Another neglected American horror legend from Balladeer’s Blog to help celebrate Halloween Month.


Corpse SmithConnecticut is known for its lost cemeteries and graveyards. The Stamford area was supposedly the central territory for the macabre figure called the Corpse-Smith of Connecticut. Also known as the Cadaver Master and the Carrion Engineer this ghoulish character was once a mortal man.

Around the late 1770s the Corpse-Smith was a new arrival from Europe but his exact nationality is no longer known. The man was a brilliant scientist and had made extensive studies of the funerary arts of many High Civilizations from the past including Egypt and Sumer.

The Corpse-Smith combined those arts with his own scientific brilliance and had made incredible advances in the preservation and study of corpses. Like so many geniuses this man was far ahead of his time.

It wouldn’t be until the U.S. Civil War that Americans began to extensively preserve corpses since the war dead needed to be kept presentable for their long journeys back to their home states. In the 1770s and 1780s there just wasn’t much of a demand for the Corpse-Smith’s particular breakthroughs. 

With the world seeming to scorn his genius the odd figure went underground – literally, by all accounts. The Corpse-Smith set up operations underneath one of the Stamford area’s ancient graveyards. Some legends maintain that the madman’s plundering of the countless cadavers for his own research accounts for the virtual disappearance of so many cemeteries in the area.

Like George Washington Carver with peanuts the Corpse-Smith conducted extensive experiments with every internal and external element of dead bodies. Unfortunately human superstition regarding “proper” treatment of the dead made him more and more of an outcast with each discovery. 

*** He refined decomposing body-fats in such a way that they would burn even more effectively than whale oil.

*** He perfected a means of melting down and reconsolidating human fingernails and toenails to form a malleable industrial product that anticipated bakelite plastic by nearly two centuries. 

*** He could preserve and break down dead human flesh into such fine threads that several suits of clothing could be made from each corpse.

*** He modified dead muscle tissue into ropes and cords far stronger than hemp ropes.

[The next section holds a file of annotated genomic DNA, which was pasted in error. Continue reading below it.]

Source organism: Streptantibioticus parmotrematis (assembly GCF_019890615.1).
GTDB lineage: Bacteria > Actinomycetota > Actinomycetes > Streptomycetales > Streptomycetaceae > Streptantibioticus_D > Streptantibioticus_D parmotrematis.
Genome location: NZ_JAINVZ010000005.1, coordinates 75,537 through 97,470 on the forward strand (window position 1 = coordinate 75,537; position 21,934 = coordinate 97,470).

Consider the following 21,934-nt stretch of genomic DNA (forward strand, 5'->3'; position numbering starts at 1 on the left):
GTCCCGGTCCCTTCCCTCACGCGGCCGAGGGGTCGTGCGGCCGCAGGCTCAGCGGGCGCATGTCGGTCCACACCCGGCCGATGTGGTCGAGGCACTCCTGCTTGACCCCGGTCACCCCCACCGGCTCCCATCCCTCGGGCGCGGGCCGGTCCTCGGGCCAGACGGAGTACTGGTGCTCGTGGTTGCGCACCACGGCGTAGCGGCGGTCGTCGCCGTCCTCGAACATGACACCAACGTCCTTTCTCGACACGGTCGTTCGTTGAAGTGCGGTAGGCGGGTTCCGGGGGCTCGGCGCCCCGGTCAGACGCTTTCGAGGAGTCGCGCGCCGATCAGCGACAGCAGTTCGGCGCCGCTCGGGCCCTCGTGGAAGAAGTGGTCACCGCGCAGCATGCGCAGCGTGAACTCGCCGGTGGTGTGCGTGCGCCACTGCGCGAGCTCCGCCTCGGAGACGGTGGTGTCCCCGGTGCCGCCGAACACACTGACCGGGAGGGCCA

*** He crafted shoes, boots and gloves from other dead tissues.

But even general disgust over those discoveries was mild compared to the fear and scorn the ghoulish genius drew upon himself when he sought a scientific treatment to use old corpses as a ready food supply in the event of crop failures. 

The Corpse-Smith was lucky to escape mob justice when he tried to peddle those concepts to the public and retreated for good to his ever-expanding network of tunnels underneath Stamford area graveyards.

Long after any truly mortal man would be dead, sightings of the madman were reported well into the Civil War era and beyond. Any unusual sounds or other phenomena in or around Connecticut cemeteries were attributed to the Corpse-Smith continuing his macabre work. 

It was whispered that his methods for preserving corpses had grown so advanced that he was able to prolong his own life indefinitely by feasting upon cadavers treated with his unholy chemicals. Other tales claimed the madman had invented formaldehyde long before its use by the general public and had even distilled it as an alcoholic beverage that kept old age at bay.

Embellishment after embellishment followed over time, attributing ever more twisted advancements to the Corpse-Smith in his subterranean kingdom of death. He had supposedly refashioned bones and dead skin into mechanical devices which did the tunneling and plundering of newly-buried corpses for him.   

Gravediggers told Tall Tales about meeting the insane genius while plying their trade. There were elaborate stories of the Corpse-Smith sitting down to meals of dead flesh sculpted to resemble chicken, beef and other delectables right down to each dish’s peculiar aromas. His boney mechanical creations would serve the ghoulish feasts to him on plates crafted from human skulls. 

Human eyes would be munched like grapes and moisture drained from human lungs would provide drinking water. Human hair was processed and flavored to provide excellent cigars.

Not even the wonders of the radio age could encourage the Corpse-Smith to abandon his subterranean Necropolis. He had supposedly been using human voiceboxes and dissected nerves to provide his own songs and music years earlier.

By the time World War Two rolled around the ghoulish figure seemed to have vanished into the realm of forgotten folkore. Or maybe the conspiratorial secrets of the Cold War era saw the Corpse-Smith and his inventions at last finding receptive audiences in the form of the Soviet and U.S. governments.


© Edward Wozniak and Balladeer’s Blog 2015. Unauthorized use and/or duplication of this material without express and written permission from this blog’s author and/or owner is strictly prohibited. Excerpts and links may be used, provided that full and clear credit is given to Edward Wozniak and Balladeer’s Blog with appropriate and specific direction to the original content.


Filed under Halloween Season


  1. Really gross story in a lotta ways.

  2. Libby

    Awesome article dude! I didn’t know Connecticut had stories about missing graveyards before now.

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